If you drink from a glass cup or from a thermos mug, you don’t have to separate the leaves from the water, but if you make gongfucha with gaiwan or ceramic pot, you must decant the tea liquor into the so called gongdaobei (from which you pour the liquor into your and other peoples cup), so that the tea liquor gets the right balanced taste. In order to get the perfect taste, you should allow the tea leaves to get into contact with the water, but on the other hand not allow them to mingle for too long.

Each tea is different, was differently processed and that means that it is more or less willing to share its inner juice (its inner content) with the water. Generally speaking, the more processed the tea was, the more friendly it gets with the water so we don’t have to wait too long before decanting the liquor. The less processed the tea, the more wild and unfriendly it gets towards the water and we must wait longer for them to exchange content. Another factor is also the order of the brews. When you meet someone for the first time, you will probably exchange a lot of basic information quite quickly, but after a few encounters you have already gained most of the basic information about the other person, and your conversations get probably longer, with less information. Tea and water are the same, so with every next brew, we must prolong the waiting time for decanting the liquor.

The first decanting is mostly between 5-20 seconds, so basically almost immediately. Generally, oolong tea is the friendliest form all the lot, needing only 5 seconds, followed by black tea, which needs 5-7 seconds and dark tea, which needs 7 seconds. Green and yellow tea are slightly more shy with 10-20 seconds and the total introvert between teas is the white tea, which needs 20 or even more seconds before it is willing to share its content with you.

Special case is tea made from ancient or old tea trees. Old leaves have quite a strong layer of outer cells, and therefore need generally also longer infusion time, than their cultivar equivalent.

It is however pointless to count the exact time, since drinking tea should be an enjoyable experience not a quest for perfection, so it is enough to get the general idea. With each other brew just add some additional time, till you feel that the tea lost its taste (or till your boss calls you to go to the meeting).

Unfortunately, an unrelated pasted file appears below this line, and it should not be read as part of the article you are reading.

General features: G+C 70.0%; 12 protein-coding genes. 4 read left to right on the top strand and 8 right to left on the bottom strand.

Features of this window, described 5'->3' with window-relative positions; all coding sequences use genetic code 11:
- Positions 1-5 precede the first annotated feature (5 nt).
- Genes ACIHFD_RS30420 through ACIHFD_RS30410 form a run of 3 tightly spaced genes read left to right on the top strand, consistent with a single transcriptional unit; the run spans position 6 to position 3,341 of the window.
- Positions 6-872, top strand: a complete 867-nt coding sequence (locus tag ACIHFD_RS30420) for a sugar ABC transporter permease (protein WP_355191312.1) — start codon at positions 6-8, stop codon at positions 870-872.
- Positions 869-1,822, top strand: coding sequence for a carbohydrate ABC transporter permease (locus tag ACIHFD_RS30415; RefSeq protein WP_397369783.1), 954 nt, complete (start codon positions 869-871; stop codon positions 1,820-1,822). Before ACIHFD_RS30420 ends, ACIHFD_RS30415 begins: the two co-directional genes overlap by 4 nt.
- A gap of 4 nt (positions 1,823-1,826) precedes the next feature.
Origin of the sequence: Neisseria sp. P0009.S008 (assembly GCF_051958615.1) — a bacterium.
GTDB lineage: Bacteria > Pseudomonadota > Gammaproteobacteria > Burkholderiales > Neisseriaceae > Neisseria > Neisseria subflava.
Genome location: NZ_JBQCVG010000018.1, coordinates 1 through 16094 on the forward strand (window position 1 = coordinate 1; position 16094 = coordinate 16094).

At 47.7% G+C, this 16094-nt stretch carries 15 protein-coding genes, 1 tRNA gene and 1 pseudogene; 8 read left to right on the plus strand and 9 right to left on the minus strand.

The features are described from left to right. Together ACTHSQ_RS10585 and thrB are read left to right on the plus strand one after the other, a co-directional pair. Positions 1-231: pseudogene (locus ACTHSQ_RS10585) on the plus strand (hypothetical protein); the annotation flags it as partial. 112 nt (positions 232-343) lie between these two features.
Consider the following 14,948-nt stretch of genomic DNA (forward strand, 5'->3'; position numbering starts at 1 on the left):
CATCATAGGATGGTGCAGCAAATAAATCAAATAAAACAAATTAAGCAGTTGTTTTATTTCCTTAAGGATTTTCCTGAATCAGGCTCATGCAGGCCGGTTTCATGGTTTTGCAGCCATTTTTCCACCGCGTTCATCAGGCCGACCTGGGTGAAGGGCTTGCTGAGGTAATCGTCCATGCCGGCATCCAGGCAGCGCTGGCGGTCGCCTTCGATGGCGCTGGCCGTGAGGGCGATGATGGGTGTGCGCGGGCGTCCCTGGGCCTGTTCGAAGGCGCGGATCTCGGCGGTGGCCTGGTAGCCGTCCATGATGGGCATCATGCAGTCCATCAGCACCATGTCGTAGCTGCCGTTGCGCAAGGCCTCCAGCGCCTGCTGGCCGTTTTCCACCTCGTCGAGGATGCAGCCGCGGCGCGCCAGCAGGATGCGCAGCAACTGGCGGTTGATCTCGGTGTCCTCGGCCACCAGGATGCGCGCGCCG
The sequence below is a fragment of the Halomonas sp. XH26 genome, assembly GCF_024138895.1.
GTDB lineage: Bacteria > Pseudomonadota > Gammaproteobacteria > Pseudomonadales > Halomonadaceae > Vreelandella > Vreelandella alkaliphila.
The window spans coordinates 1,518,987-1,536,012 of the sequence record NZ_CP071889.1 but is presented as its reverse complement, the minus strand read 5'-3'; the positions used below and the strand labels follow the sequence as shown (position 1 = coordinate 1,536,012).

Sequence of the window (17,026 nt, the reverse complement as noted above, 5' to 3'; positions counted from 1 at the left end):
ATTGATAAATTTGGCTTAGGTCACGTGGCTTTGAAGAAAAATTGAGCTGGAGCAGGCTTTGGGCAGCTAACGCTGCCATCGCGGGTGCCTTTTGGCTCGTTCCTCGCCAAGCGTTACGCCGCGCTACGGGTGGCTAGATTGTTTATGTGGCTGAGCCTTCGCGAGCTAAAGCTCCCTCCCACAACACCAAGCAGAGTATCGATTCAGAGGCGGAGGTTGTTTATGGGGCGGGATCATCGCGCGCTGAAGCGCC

Different tea has different amount of content and therefore some can be brewed many times some only few times. It is the same as with meeting people, if you meet someone interesting, who has experienced a lot, you can have a long fruitful conversation, on the other hand generally tea which is young and less experienced maybe wont be able to talk to you for so long (although the conversation might be more light and refreshing). Generally speaking, the younger the tea tree is or the less oxidated the tea was, the less infusions are possible. A green tea generally only can be brewed around 5 times, whereas a puerh tea from an ancient tea tree can be brewed even more than 20 times (it depends also on the size of your tea ware, time of each brew, personal taste etc.).


  1. Choosing the Right Company and Occasion

Tea is a very pleasant plant and its purpose is to bring you joy, peace and enjoyment. It can bring people together, even more than you would think. According to one research, there is a higher probability that you will fall in love with a person while drinking tea, since the amino acids contained in it can raise your brain dopamine level (especially certain green teas). No matter if the research is 100% reliable or not, it is very important that you find an occasion where you can relax and enjoy the tea as much as possible and share the joy with the right people. For this reason, there are even some tea makers in China (rare as they are), who are not willing to sell their precious tea to people who want to use it for business purposes or who just want to look cultured and high-class having no real appreciation towards this fine liquor and will rather give it for free to those who can treat it with joy and respect.

  1. Choosing the Right Storage

If you just occasionally buy a bit of tea and drink it within a short period of time, you don’t have to worry much about its storage. However, when you really fall in love with tea (and that happens faster than you would think), you can sometimes just find yourself buying madly every interesting tea you encounter, till you realize that you are not able to drink it in a short time. As always there are some things you should keep in mind: avoid humid placesstrong sunshine, direct air contact and smells (since tea can absorb smells very easily) and for green tea especially, we should try to drink it as fast as possible, since it looses its freshness quite easily (mostly within one year).


There is of course much more connected to making a cup of good tea, however to keep in mind the above mentioned aspects is more than sufficient for regular consumption and if you keep a positive and respectful attitude, you will surely enjoy even a bad stored, overly brewed cheap tea in a plastic bottle (but please don’t try!).